From Los Angeles to London, and back, Leah Pablo is ready to put her learnings into practice after attending the Laureus Sport for Good Global Summit 2023.
Over three days in late June, youth program leaders across 43 countries gathered in England’s capital to share knowledge about coaching girls and gender equity. Participants came from 170 sport for good programs in the Laureus global network, including Kids Enjoy Exercise Now LA (KEEN LA) where Pablo coaches.
“It’s so nice to be around like-minded people whose common goal is to provide a safe space for youth— especially girls,” said Pablo, who represented one of three coaches from LA grantee partners of Play Academy with Naomi Osaka.
Participants listened to panel sessions that featured leading female athletes sharing their personal challenges in sport and how they overcame them. They included Malaysia’s Nicol David, who is regarded as one of the best-ever squash players; South Africa’s first female professional rugby player in Babalwa Latsha; and Sweden’s two-time Olympic and FIFA Women’s World Cup medalist Kosovare Asllani.
“You are the real role models for these kids, when they grow up, you are the ones they are going to remember,” Asllani said to the participants.
That stuck with Pablo, who works full-time in television production and volunteers diligently at KEEN LA. The organization aims to empower youth with a disability through recreation and fitness programs, and emphasizes one-to-one coaching, where Pablo’s role comes in. Additionally, she supervises the sport activities, ensuring each athlete is paired with a coach, that are snacks are available and engages with their parents.
Limited resources, fundraising and engaging every athlete are among the challenges for KEEN, but Pablo said networking with other coaches at the Summit sparked ideas and reminded her she’s not alone.
“Speaking with other attendees got me to think about how I as coach can be impactful in a leadership role, such as creating more opportunities for girls and getting them engaged in our programming, or how can we expand our sports programming across Los Angeles,” Pablo said. “I got different ideas and was inspired by other people in the work they do.”
In breakout sessions, Pablo learned about individual programs from around the world, in particular from ISF Cambodia, a charity that works with some of Cambodia’s most marginalized and economically deprived communities; and Vismara Basket in Italy who shared how they motivate girls through sports in vulnerable socio-economic communities.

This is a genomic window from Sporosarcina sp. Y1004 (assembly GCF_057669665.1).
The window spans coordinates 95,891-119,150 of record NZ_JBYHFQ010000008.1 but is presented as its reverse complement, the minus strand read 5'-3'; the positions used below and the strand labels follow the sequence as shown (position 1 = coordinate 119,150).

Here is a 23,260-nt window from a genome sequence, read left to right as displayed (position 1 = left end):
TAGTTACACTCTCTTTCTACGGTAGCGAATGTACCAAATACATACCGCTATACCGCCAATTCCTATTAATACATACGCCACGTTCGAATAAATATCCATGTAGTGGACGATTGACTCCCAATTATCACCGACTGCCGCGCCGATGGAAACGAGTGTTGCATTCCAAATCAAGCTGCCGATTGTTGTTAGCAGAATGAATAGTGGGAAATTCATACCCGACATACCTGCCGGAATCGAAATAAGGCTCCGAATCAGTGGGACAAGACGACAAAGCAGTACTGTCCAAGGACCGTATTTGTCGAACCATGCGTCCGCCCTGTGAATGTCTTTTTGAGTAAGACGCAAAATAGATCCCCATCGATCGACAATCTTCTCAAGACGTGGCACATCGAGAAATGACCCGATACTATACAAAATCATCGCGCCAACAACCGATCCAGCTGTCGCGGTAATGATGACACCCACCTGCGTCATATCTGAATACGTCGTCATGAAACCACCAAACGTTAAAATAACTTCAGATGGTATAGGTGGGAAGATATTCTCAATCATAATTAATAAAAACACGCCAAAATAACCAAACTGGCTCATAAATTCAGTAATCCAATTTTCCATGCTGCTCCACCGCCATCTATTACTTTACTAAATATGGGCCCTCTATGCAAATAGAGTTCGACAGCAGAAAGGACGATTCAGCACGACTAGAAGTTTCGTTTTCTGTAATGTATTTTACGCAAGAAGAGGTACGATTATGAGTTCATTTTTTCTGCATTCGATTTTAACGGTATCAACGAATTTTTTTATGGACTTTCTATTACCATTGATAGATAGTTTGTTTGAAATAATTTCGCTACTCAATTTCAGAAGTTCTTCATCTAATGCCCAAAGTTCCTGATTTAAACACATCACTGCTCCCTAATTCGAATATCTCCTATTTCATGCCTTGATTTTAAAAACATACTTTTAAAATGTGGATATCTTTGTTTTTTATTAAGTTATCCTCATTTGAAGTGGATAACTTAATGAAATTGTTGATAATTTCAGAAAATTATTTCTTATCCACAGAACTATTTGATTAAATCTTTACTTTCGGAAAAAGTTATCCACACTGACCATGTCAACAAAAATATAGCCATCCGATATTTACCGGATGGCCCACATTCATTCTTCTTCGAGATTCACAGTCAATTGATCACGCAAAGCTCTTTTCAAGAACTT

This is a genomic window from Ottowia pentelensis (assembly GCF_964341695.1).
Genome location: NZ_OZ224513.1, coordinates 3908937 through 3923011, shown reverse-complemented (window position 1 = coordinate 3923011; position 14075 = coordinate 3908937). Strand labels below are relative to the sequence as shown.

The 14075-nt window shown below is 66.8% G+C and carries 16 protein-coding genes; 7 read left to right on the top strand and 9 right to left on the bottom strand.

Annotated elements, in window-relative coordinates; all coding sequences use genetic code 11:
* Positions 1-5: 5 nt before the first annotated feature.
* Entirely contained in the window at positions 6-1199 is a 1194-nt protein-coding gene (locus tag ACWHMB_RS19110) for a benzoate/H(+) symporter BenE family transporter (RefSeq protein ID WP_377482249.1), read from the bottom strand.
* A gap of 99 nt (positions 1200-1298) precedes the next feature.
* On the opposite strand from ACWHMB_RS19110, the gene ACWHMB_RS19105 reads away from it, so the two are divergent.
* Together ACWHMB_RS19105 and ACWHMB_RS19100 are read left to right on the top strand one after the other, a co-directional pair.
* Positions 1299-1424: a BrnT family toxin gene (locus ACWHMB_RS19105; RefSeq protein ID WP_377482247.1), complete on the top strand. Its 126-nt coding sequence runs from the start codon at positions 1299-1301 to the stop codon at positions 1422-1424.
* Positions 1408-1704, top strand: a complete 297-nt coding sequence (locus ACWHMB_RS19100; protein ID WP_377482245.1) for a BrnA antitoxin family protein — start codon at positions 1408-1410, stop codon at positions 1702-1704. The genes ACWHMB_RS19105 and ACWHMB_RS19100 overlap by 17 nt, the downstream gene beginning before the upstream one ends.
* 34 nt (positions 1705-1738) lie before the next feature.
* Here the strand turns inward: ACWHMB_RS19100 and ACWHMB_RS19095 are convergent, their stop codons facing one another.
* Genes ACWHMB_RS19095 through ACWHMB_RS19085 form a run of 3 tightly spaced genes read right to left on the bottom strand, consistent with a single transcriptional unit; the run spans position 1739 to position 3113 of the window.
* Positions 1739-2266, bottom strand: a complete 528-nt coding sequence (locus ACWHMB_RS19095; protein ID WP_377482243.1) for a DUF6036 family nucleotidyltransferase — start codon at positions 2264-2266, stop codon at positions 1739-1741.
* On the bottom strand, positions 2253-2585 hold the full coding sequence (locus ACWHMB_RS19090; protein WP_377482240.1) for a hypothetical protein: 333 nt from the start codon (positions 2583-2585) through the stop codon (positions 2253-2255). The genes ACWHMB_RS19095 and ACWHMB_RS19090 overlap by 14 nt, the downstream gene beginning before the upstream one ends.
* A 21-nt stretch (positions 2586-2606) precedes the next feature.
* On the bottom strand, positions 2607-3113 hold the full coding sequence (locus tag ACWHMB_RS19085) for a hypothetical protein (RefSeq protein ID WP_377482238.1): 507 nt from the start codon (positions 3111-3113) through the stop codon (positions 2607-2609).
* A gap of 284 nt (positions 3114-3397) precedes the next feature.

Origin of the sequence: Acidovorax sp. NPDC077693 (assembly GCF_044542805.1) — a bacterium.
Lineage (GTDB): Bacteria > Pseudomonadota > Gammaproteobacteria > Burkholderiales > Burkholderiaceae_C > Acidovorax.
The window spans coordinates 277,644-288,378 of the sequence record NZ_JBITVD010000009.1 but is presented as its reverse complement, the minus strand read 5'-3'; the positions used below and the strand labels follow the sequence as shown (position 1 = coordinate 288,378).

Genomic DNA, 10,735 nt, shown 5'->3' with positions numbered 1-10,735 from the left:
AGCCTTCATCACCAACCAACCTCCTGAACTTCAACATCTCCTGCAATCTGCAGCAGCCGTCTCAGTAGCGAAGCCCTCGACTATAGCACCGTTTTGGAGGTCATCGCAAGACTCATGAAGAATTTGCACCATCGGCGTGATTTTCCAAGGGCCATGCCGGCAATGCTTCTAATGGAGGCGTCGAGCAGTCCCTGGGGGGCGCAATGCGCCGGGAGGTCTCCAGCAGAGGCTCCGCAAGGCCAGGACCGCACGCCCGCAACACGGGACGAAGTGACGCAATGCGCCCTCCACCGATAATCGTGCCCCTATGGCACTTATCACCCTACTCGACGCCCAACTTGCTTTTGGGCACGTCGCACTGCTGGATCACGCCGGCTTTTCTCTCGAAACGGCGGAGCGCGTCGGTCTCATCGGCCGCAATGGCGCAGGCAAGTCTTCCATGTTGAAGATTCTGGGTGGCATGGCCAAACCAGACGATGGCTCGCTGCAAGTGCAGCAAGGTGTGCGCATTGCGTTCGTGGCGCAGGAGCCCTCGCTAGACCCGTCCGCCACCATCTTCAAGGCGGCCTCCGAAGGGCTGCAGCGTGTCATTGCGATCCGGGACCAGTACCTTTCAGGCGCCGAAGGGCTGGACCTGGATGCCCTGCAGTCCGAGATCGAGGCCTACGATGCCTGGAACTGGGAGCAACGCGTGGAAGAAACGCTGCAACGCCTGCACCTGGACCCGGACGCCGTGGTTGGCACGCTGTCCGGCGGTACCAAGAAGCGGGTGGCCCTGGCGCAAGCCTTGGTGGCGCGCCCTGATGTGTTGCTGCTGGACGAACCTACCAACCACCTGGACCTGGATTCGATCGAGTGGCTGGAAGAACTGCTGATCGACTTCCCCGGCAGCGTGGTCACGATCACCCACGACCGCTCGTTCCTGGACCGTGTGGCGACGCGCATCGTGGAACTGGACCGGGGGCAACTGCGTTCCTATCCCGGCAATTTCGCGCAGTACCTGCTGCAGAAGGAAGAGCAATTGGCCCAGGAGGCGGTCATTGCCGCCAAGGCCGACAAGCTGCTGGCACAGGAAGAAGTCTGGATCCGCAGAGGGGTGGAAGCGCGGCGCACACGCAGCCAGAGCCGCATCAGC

“At Vismara I learned some coaching activities and ice breakers that we can try at KEEN; and at ISF I learned about how they provide opportunities for girls outside of sport, such as getting them back into school and helping their parents get employment,” she explained.
Summit attendees were also introduced to the broader Laureus Sport for Good Cities initiative, which provides hubs in five cities in the USA, as well as London, Delhi, Hong Kong, Paris and Mexico City. For Pablo, she was interested in how Laureus in Hong Kong uses sport specifically to tackle mental health issues youth developed as a result of the COVID-19 pandemic, a similar challenge KEEN has experienced.
“I learned how they set up a run organization for kids with ADHD, and how it helps them and how we at KEEN can use sport as a tool to improve mental health for our kids—especially for kids with developmental disabilities, and how we can use our program to support their mental health.”
Pablo concluded: “At the Summit, we realized how important sport is. Not everyone has to be good at sports. But we can use sport as a vehicle for youth and girls to build their confidence and even give them opportunities in life that they didn’t have otherwise. And also just sparking joy in their life.”